Pompeii, Italy, is an incredible example of ancient Roman architecture. Well preserved due to the eruption its neighboring Mount Vesuvius, in 79 AD, and the city’s subsequent burial under layers of ash and pumice, it offers a fascinating insight in what life was like in ancient Rome - as well as how their buildings and communities looked from a structural point of view. See it all for yourself on a Pompeii day trip from Rome!
Interior decor at Pompeii
The houses around Pompeii were filled with art. Mainly these took the shape of beautiful frescoes on the walls - and as they are not portable, like a small framed painting, they have not been lost as the years have rolled on. Thankfully, this means historians can study them to gain an insight into ancient Rome and Roman architecture.
Frescoes are created by pigment being applied to wet plaster. There are four ‘styles’ of fresco - different phases from the early ones to the latest. The first is known as Incrustation Style, popular from approximately 200 to 60 BCE, which involved painting fake slabs of precious materials - such as colored marble - on the walls. Stucco moldings were added to connect each slab, creating a fascinating 3D effect. Next came the Architectural Style, popular from around 80 BCE to the late 1st century. These were created like optical illusions - using perspective to make it seem like you were seeing it through a window, for example. They also painted life-sized trees on the walls, so it appeared that you were outside: the dining room of the Villa of Livia is an example of this, and we are able to understand more about the fresco here due to the ones in Pompeii.
The third style of fresco, known as the Ornate Style, is extremely deatiled. This was popular from around 20 BCE to 20 CE - so there are clear overlaps in the styles. In basic colors such as red, white and black, there was a lot of surface ornamentation. Images within the frescoes of this style were straight from the artist’s imagination! Egyptian themes were introduced to ancient Roman art during this time period, so the Ornate Style frescoes have a bit of that too. Lastly is the Intricate Style. This is, to put it simply, a combination of the previous three styles. There are faux marble blocks, illusions and unlikely architecture as well as still-life, mythology and different landscapes. The Intricate Style was common from around 20-79 CE.
Pompeii tours from Rome will allow you to see the frescoes that still remain in this preserved ancient city. Marvel at the detailed artwork that adorned the houses of everyday citizens and try to imagine how long they took to create! As there was, of course, no television or radio in ancient Roman times, frescoes were often a source of entertainment in the homes of the people of Pompeii too. This extended throughout ancient Rome, as evidence of frescoes can be seen far and wide across the Roman empire.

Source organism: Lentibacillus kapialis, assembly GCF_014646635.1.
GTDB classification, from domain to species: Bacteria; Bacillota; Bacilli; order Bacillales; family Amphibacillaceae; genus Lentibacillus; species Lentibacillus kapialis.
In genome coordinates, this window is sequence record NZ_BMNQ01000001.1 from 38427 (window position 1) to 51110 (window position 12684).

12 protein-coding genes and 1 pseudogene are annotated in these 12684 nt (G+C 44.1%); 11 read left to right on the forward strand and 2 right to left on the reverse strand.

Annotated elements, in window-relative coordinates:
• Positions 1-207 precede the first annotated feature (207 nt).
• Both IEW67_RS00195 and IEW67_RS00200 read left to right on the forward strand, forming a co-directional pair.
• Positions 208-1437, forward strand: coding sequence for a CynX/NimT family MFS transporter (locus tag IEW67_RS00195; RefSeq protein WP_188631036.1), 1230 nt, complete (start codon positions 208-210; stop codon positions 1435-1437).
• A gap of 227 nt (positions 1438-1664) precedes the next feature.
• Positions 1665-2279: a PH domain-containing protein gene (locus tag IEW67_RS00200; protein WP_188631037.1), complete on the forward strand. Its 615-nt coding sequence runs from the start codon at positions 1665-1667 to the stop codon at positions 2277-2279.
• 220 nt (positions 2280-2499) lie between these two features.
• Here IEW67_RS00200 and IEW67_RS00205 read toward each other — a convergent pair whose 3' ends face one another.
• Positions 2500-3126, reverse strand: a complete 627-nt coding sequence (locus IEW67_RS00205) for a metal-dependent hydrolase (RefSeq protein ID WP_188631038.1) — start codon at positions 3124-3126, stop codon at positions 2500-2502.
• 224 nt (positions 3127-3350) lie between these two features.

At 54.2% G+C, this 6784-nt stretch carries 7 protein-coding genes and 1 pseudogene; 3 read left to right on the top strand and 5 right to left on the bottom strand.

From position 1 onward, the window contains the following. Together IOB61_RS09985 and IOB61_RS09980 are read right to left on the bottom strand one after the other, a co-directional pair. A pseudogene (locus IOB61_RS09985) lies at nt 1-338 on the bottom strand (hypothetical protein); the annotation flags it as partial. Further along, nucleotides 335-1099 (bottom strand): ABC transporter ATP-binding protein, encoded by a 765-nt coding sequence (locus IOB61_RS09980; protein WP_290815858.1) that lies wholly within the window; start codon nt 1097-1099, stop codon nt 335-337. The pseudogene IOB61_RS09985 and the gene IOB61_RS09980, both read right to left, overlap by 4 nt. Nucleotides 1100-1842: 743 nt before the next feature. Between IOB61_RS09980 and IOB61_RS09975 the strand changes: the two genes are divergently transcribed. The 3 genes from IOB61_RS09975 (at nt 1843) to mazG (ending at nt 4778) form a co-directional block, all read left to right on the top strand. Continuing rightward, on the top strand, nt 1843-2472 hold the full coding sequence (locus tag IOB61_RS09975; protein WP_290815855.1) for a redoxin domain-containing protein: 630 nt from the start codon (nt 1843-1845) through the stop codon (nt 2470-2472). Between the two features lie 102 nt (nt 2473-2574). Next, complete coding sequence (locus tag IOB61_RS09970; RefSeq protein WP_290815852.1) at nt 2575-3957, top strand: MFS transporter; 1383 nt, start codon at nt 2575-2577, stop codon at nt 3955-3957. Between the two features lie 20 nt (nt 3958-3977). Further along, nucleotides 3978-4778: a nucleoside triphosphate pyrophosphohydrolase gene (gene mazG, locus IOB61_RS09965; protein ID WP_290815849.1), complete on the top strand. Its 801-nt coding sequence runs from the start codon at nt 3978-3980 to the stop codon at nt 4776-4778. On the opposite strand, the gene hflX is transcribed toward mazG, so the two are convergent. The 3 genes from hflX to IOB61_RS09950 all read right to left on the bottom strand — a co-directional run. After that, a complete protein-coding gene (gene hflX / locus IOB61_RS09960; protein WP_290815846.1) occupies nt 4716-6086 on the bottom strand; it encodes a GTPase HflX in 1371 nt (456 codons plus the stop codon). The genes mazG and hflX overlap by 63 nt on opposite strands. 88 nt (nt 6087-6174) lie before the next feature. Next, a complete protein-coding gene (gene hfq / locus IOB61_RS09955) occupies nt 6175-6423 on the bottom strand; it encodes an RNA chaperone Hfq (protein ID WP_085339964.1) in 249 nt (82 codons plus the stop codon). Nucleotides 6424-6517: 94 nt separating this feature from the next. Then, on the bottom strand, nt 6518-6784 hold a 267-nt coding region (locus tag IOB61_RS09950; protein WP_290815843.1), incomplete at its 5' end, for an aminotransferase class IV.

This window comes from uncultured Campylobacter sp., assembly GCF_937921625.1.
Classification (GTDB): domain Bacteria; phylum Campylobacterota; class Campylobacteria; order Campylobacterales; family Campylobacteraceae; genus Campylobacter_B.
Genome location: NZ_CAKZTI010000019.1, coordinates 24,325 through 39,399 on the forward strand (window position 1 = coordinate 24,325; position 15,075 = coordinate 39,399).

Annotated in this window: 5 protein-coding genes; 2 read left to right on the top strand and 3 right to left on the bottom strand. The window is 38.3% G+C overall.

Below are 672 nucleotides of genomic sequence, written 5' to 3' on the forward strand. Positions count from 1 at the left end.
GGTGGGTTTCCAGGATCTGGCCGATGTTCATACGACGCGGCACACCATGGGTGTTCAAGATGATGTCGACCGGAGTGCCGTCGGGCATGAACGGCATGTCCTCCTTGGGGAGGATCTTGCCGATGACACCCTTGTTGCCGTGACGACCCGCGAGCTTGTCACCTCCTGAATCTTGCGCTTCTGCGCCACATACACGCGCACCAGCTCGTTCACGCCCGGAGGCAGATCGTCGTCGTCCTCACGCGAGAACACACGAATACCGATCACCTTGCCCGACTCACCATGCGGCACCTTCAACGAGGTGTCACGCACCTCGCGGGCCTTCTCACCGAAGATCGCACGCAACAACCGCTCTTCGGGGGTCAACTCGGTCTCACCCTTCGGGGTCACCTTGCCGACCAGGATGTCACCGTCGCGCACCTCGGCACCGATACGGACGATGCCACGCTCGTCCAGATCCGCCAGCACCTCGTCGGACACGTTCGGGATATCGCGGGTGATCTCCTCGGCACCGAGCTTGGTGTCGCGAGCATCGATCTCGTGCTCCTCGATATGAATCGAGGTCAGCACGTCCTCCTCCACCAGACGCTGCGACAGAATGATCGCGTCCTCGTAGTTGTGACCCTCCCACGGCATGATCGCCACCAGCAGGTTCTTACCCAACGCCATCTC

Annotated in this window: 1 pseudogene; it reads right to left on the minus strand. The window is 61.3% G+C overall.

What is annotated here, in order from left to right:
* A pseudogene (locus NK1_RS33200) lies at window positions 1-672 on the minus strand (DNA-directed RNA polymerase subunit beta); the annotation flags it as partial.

Running water in Pompeii
Not all of the homes in Pompeii has access to running water. For the most part it was the rich citizen who had running water in their homes, paying a fee dependent on the size of the nozzle used in their home-plumbing system. Other people - those unable to afford their own water supply - would use the many public fountains dotted around the city.
The simplicity of these fountains, a far cry from the famous baroque fountains in Rome, show us that the original fountains of the ancient Roman Empire had a much more practical purpose than simply just a work of art. They were an essential part of daily life in Pompeii (and ancient Rome as a whole). For those who did not have personal access to running water these fountains were necessary for drinking, cooking and cleaning.
Pompeii had public baths, too. These were used by everybody - for bathing, socializing, business meetings and more. The public baths, which you can see on our tours from Rome to Pompeii, provide us with an excellent insight into bathing habits of the ancient Romans. They are spectacularly preserved and offer insight into how they were built with hot and cold rooms, and separate areas for men and women too.
Innovation in Pompeii
Being as it is one of the best-preserved examples of an ancient Roman city, Pompeii is a fantastic way to see all of the innovative archaeological ideas that the ancient Romans came up with. For example, the aforementioned running water was carried by aqueducts - and while these can be found in other parts of the country, Pompeii gives us a comprehensive insight into the innovative ways of the ancient Italian citizens - especially on a Rome to Pompeii tour, which is one of our most popular day trips from Rome.
There is ancient graffiti in Pompeii, and while not necessarily an example of incredible ancient Roman architecture it suggests some things about the way ancient cities were built. The graffiti includes political bulletins, and messages between friends or enemies as well as the classic ‘So and so was here’. The graffiti found at Pompeii, especially the political broadcasting and the advertisements, suggest that ancient Rome had nothing in place for conveying messages to people on a wide scale. This in itself is something huge that we can learn from Pompeii.
As a city, Pompeii has so much to draw from. The amphitheater is the oldest surviving ancient Roman amphitheater, and this shows us so much about the very original ideas of the ancient architects. Pompeii had a market, and the forum around which daily life centered; it had brothels, and stunning villas, and stables for the horses. There is so much to see on a Pompeii tour from Rome that allows us an insight into other ancient Roman architecture, and about Pompeii itself.